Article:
This phase focuses on the client’s disturbing emotions and sensations as they are measured by the SUDs rating. This phase deals with all of the person’s responses (including other memories, insights and associations that may arise) as the targeted event changes and its disturbing elements are resolved. This phase gives the opportunity to identify and resolve similar events that may have occurred and are associated with the target. That way, a client can actually surpass her initial goals and heal beyond her expectations. During desensitization, the therapist leads the person in sets of eye movement (or other forms of stimulation) with appropriate shifts and changes of focus until his SUD-scale levels are reduced to zero (or 1 or 2 if this is more appropriate). Starting with the main target, the different associations to the memory are followed. For instance, a person may start with a horrific event and soon have other associations to it. The clinician will guide the client to a complete resolution of the target. Examples of sessions and a three-session transcript of a complete treatment can be found in F. Shapiro & M.S. Forrest (2004) EMDR. New York: BasicBooks. http://www.perseusbooksgroup.com/perseus-cgi-bin/display/0-465-04301-1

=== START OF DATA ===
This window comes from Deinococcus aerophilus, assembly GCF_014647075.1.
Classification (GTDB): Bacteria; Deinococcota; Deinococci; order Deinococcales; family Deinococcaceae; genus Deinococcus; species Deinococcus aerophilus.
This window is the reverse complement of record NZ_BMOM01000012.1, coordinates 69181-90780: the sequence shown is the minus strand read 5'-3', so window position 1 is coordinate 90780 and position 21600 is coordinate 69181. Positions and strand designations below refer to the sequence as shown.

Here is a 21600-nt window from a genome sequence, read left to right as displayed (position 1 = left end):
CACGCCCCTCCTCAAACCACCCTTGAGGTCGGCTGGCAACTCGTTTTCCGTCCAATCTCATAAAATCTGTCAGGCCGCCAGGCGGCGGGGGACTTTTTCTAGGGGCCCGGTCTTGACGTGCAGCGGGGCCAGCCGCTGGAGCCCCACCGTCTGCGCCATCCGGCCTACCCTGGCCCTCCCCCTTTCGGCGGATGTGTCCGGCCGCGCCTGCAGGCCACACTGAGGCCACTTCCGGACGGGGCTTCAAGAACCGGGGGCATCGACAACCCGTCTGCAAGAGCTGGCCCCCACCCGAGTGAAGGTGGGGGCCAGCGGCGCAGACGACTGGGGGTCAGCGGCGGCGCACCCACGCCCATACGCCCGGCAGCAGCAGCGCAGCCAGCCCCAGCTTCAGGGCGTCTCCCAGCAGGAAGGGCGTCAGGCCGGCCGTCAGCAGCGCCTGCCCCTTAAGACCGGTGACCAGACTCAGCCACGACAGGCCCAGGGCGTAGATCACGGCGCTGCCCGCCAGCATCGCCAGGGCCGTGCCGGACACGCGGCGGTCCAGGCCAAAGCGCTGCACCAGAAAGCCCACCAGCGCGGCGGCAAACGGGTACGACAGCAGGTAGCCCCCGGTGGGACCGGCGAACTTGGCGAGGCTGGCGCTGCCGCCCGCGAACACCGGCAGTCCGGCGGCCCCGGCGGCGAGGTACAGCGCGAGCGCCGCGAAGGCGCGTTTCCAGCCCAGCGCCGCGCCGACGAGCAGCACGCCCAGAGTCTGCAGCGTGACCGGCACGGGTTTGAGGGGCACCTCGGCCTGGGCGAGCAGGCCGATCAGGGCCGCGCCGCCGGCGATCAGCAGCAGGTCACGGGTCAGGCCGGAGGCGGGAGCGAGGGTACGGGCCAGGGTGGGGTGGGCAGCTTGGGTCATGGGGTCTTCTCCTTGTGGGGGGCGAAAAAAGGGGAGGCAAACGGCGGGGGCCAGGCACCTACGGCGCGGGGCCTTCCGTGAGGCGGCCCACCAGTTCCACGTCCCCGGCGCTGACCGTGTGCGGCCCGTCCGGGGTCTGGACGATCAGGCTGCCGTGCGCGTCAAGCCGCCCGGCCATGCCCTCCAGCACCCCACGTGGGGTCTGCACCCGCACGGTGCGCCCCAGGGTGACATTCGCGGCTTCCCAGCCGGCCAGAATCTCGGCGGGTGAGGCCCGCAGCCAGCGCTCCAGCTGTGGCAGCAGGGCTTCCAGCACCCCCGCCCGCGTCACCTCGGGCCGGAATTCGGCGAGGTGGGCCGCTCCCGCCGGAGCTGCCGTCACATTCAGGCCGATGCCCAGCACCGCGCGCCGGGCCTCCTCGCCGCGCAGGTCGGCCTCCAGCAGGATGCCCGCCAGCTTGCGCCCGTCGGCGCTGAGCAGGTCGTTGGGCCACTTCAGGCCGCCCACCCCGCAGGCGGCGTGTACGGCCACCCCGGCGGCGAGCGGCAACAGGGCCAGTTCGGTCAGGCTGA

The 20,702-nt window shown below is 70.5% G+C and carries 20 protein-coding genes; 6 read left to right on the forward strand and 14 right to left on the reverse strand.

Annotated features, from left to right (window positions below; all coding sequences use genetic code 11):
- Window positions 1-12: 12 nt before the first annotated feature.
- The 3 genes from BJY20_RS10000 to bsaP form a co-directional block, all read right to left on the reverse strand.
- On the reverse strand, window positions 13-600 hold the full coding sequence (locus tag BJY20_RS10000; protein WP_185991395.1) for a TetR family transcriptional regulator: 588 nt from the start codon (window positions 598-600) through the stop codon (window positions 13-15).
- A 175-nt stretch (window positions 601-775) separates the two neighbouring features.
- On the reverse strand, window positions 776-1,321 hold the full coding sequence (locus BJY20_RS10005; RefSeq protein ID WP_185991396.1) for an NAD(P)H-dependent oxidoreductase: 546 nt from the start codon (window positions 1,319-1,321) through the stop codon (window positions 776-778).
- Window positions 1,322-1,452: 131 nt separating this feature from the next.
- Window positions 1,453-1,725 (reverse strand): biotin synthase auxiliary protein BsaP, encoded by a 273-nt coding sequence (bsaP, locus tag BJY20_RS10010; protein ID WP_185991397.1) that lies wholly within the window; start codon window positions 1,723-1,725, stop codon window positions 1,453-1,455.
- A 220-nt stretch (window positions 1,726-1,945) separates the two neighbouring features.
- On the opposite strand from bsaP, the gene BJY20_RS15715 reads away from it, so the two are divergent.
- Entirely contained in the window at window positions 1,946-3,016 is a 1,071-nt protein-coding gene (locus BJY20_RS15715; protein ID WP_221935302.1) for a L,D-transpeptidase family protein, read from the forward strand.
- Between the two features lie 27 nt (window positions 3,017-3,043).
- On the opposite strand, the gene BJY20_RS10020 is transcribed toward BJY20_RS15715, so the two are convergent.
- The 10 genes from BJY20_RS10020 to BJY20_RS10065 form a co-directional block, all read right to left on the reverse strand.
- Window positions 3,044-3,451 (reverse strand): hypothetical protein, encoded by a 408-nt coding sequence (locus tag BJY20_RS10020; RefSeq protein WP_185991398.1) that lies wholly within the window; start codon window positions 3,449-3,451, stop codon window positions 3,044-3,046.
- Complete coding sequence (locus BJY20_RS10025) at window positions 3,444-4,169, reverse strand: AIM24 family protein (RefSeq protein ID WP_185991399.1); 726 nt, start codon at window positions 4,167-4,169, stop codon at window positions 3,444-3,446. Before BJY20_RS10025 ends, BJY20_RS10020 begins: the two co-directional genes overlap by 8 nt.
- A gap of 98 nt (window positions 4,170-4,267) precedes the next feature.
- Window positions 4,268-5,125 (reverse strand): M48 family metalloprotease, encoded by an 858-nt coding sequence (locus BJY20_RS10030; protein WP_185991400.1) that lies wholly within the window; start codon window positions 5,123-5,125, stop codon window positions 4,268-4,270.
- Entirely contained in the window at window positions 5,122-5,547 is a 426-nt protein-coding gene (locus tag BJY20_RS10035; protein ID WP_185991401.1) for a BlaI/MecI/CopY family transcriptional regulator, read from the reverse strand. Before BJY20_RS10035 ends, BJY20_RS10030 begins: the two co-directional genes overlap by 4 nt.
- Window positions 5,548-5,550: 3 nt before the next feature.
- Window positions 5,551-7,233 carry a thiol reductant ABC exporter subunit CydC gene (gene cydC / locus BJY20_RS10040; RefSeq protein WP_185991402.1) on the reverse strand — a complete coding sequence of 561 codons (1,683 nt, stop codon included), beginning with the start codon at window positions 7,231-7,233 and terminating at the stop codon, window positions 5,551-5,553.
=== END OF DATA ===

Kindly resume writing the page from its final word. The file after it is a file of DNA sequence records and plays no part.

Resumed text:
The goal is to concentrate on and increase the strength of the positive belief that the person has identified to replace his original negative belief. For example, the client might begin with a mental image of being beaten up by his father and a negative belief of “I am powerless.” During the Desensitization Phase he will have reprocessed the terror of that childhood event and fully realized that as an adult he now has strength and choices he didn’t have when he was young. During this fifth phase of treatment, his positive cognition, “I am now in control,” will be strengthened and installed. How deeply the person believes his positive cognition is then measured using the Validity of Cognition (VOC) scale. The goal is for the person to accept the full truth of his positive self-statement at a level of 7 (completely true). Fortunately, just as EMDR cannot make anyone shed appropriate negative feelings, it cannot make the person believe anything positive that is not appropriate either. So if the person is aware that he actually needs to learn some new skill, such as self-defense training, in order to be truly in control of the situation, the validity of his positive belief will rise only to the corresponding level, such as a 5 or 6 on the VOC scale.